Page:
asylum seekers

‘Our Hearts Break': Young Woman Seeking Asylum Takes Own Life in NYC Shelter, Mayor Says

If you or someone you know is in crisis now, call 1-800-273-TALK (8255) to be connected to the National Suicide Prevention Lifeline or visit

NBC Universal, Inc.

An asylum seeker took her own life in a New York City shelter, Mayor Eric Adams said Monday, lamenting the tragedy that befell the woman he says came to the United States in search of a better life.

Hundreds of asylum seekers like her have been coming to New York City every week, transported from Texas, or in some cases, Florida, on buses dispatched by governors amid a political dispute with the Biden administration over immigration. Adams, a Democrat, has said those migrants will be welcomed with open arms, but he has also called on the federal government to provide more financial assistance to a city struggling with the cost of providing shelter.

New York City is one of the few municipalities with right-to-shelter laws, guaranteeing that anyone who presents to a designated intake center by a set time must be placed in a shelter on the same day. Yet NBC 4 New York has reported on shelter violations affecting both families and single individuals over the last few months, including as recently as last week.

New York City's migrant crisis has taken a tragic turn this weekend after a woman seeking asylum died by suicide. Melissa Russo reports.

Details surrounding the woman's apparent suicide weren't provided by the mayor, who said the city is prevented by law from sharing additional information.

But three sources familiar with the case tell News 4 that the woman and her two children, a 15-year-old son and 7-year-old daughter, came to the United States from Colombia and arrived in New York City a few months ago. (News 4 is withholding the woman's name, as it's not clear who in her family has been notified of her passing.)

Sources indicated she was found dead Sunday at a shelter in Queens after her son came home and was unable to open the door to their room. They also said that while the woman and her kids had been here for some time, her partner had been unsuccessful in getting across the border multiple times in recent months. It's not clear if that separation played any role in her passing.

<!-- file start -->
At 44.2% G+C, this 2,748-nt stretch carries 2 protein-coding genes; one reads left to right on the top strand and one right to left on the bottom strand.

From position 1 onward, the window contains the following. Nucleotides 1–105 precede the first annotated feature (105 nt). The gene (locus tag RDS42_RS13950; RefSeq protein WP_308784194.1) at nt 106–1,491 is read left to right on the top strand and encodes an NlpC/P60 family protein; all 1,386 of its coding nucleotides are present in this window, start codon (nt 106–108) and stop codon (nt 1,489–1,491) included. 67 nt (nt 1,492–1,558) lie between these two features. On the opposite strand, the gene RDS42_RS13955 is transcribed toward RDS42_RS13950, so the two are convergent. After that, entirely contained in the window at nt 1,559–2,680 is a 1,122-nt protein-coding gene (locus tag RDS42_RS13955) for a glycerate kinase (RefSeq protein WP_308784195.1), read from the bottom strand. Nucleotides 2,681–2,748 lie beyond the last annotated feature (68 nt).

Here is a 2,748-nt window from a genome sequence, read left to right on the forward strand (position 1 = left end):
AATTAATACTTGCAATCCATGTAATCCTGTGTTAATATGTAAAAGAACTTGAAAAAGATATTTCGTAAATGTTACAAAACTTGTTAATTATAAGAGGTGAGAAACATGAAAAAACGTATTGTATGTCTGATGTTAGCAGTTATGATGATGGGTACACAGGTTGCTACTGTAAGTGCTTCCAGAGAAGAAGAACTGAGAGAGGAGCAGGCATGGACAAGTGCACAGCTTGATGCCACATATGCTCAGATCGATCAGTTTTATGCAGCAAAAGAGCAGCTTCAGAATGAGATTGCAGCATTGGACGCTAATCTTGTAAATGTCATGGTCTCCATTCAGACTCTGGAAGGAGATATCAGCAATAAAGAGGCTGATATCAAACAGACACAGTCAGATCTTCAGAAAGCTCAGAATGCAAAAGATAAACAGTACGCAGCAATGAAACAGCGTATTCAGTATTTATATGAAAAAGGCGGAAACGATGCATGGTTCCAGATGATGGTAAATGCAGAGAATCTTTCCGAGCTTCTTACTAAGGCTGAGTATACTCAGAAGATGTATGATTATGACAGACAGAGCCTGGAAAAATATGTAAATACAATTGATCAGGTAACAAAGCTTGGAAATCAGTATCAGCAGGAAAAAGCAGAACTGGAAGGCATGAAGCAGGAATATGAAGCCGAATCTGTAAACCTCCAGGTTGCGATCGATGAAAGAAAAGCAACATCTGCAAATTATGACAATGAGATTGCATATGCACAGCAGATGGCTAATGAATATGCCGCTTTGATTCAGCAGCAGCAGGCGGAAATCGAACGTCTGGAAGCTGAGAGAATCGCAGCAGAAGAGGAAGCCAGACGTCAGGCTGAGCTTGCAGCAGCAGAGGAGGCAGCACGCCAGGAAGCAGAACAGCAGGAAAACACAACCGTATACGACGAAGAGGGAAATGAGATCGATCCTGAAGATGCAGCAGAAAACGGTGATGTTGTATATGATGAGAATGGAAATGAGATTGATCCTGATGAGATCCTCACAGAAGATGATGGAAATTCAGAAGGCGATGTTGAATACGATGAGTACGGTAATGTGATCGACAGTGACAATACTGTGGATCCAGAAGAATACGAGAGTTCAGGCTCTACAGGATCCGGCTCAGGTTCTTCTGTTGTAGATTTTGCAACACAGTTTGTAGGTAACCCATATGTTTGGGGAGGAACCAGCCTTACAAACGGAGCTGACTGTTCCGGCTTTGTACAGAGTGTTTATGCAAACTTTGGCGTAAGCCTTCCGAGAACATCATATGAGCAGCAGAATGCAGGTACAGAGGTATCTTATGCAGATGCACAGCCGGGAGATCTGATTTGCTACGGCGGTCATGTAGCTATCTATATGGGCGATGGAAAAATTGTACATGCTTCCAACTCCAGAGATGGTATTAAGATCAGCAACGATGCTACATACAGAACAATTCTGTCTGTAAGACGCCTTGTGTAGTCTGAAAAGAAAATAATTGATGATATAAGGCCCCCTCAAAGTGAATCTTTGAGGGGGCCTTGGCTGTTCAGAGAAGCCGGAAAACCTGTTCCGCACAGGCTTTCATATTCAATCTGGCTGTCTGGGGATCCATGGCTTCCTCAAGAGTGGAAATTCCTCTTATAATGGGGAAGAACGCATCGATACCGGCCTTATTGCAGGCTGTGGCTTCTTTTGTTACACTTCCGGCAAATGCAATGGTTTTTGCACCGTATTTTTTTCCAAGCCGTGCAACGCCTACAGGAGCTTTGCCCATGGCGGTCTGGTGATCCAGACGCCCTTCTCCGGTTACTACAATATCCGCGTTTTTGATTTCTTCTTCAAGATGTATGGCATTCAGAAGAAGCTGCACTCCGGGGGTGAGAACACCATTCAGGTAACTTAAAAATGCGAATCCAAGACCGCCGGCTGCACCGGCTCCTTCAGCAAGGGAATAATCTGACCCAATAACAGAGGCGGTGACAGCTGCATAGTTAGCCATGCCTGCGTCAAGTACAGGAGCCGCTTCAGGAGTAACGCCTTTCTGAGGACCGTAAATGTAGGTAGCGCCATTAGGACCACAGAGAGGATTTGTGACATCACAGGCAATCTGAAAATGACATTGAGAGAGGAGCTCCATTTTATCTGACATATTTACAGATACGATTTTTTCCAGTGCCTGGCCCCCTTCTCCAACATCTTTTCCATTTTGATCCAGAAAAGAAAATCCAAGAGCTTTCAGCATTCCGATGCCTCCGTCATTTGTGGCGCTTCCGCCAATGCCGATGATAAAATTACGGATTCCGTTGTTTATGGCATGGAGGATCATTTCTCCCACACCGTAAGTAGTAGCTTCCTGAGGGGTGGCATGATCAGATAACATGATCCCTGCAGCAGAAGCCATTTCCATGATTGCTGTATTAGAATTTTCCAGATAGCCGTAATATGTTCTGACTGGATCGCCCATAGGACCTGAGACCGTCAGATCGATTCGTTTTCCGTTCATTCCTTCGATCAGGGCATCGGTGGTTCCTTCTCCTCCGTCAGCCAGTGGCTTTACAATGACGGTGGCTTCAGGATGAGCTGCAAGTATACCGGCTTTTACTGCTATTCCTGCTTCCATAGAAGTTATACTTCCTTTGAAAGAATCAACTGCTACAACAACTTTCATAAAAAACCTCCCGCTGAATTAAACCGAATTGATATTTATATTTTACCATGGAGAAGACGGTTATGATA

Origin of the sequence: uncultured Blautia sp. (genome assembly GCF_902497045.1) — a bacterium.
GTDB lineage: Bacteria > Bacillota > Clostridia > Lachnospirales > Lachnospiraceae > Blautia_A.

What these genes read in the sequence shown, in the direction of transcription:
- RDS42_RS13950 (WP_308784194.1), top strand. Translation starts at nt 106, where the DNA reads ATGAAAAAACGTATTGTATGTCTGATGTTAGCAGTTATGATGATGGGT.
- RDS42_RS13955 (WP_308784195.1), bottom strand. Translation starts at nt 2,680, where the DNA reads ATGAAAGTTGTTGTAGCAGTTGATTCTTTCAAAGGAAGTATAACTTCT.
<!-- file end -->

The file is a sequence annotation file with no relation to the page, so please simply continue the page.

Adams says her case is representative of the overall crisis, and the city shares with her family in mourning her.

"The thousands of asylum seekers we have seen arrive in our city came to this country seeking a better life. Sadly though, yesterday, an asylum seeker in one of our facilities took her own life," Adams said in a statement Monday. "Our hearts break for this young woman and any loved ones she may have, and we, as a city mourn her. This tragedy is a reminder that we have an obligation to do everything in our power to help those in need."

"Among other services available at the Asylum Seeker Resource Navigation Center is mental health care," he added. "I encourage all asylum seekers who need mental health support to utilize these services, and anyone in our city struggling with anxiety, depression, or mental health challenges of any kind to call 888-NYC-WELL. We are here for you."

The development comes days after the Legal Aid Society said New York City officials admitted to more violations of right-to-shelter laws after failing to provide beds to at least 60 single men at a Manhattan intake center on a recent night.

Mayor Eric Adams for weeks has promised to give shelter and support to every migrant family being bused to NYC from Texas — but the I-Team has learned some families seeking asylum are being told they're not eligible. NBC New York's Melissa Russo reports.

Additional violations in the shelter system for families with children were exposed by News 4 back in July.  

The city has previously admitted that on two nights that month, five families were not properly sheltered after presenting to the PATH intake center in the Bronx. Even that admission has become a source of controversy over who knew about the violations and when, and whether there was any attempt to cover them up.

The city's Department of Investigation is probing that question now.

But the new, and more recent violations, involve single individuals turning up at the 30th Street Intake Shelter in Manhattan, sources said.

In a statement on last week's bed issue, the city's Department of Social Services did not admit nor deny recent allegations of legal violations, simply saying, "As part of our efforts to address the unprecedented need for shelter services, we have already provided shelter to thousands of recently arrived-asylum seekers, including hundreds yesterday alone, and we continue to open emergency sites citywide."

"We also continue to maintain open lines of communication and work in good faith with our stakeholders, including advocates, and welcome their input to find ways to support the vital work we are doing despite unprecedented challenges," the statement continued. "Our teams remain committed to working around the clock while quickly adapting to the reality on the ground and identifying additional capacity to make sure that we are providing supports to anyone in need of shelter services regardless of background and immigration status."

If you or someone you know needs help, please contact the National Suicide Prevention hotline at 1-800-273-8255, or reach out to the Crisis Text Line by texting ‘Home’ to 741741, anytime.

Copyright NBC New York
Contact Us